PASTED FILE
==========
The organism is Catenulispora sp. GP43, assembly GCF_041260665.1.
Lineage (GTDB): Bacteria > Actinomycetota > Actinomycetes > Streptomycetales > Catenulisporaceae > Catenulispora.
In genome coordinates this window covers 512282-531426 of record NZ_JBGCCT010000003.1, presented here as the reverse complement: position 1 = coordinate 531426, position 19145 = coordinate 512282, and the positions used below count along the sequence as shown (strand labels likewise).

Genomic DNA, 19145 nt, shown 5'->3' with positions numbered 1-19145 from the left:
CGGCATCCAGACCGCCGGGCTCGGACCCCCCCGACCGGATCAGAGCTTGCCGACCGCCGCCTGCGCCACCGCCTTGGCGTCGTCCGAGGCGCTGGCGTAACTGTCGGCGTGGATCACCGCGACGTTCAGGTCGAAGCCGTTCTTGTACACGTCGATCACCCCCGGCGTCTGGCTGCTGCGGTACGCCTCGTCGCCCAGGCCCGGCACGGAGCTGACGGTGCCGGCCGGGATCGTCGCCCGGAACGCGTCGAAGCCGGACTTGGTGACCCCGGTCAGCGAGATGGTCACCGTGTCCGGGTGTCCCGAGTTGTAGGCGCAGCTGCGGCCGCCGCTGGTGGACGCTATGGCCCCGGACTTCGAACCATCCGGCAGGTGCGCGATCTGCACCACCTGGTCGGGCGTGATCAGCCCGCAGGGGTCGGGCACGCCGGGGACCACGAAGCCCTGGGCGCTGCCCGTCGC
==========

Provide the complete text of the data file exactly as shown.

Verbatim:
The organism is Catenulispora sp. GP43, assembly GCF_041260665.1.
Lineage (GTDB): Bacteria > Actinomycetota > Actinomycetes > Streptomycetales > Catenulisporaceae > Catenulispora.
In genome coordinates this window covers 512282-531426 of record NZ_JBGCCT010000003.1, presented here as the reverse complement: position 1 = coordinate 531426, position 19145 = coordinate 512282, and the positions used below count along the sequence as shown (strand labels likewise).

Genomic DNA, 19145 nt, shown 5'->3' with positions numbered 1-19145 from the left:
CGGCATCCAGACCGCCGGGCTCGGACCCCCCCGACCGGATCAGAGCTTGCCGACCGCCGCCTGCGCCACCGCCTTGGCGTCGTCCGAGGCGCTGGCGTAACTGTCGGCGTGGATCACCGCGACGTTCAGGTCGAAGCCGTTCTTGTACACGTCGATCACCCCCGGCGTCTGGCTGCTGCGGTACGCCTCGTCGCCCAGGCCCGGCACGGAGCTGACGGTGCCGGCCGGGATCGTCGCCCGGAACGCGTCGAAGCCGGACTTGGTGACCCCGGTCAGCGAGATGGTCACCGTGTCCGGGTGTCCCGAGTTGTAGGCGCAGCTGCGGCCGCCGCTGGTGGACGCTATGGCCCCGGACTTCGAACCATCCGGCAGGTGCGCGATCTGCACCACCTGGTCGGGCGTGATCAGCCCGCAGGGGTCGGGCACGCCGGGGACCACGAAGCCCTGGGCGCTGCCCGTCGC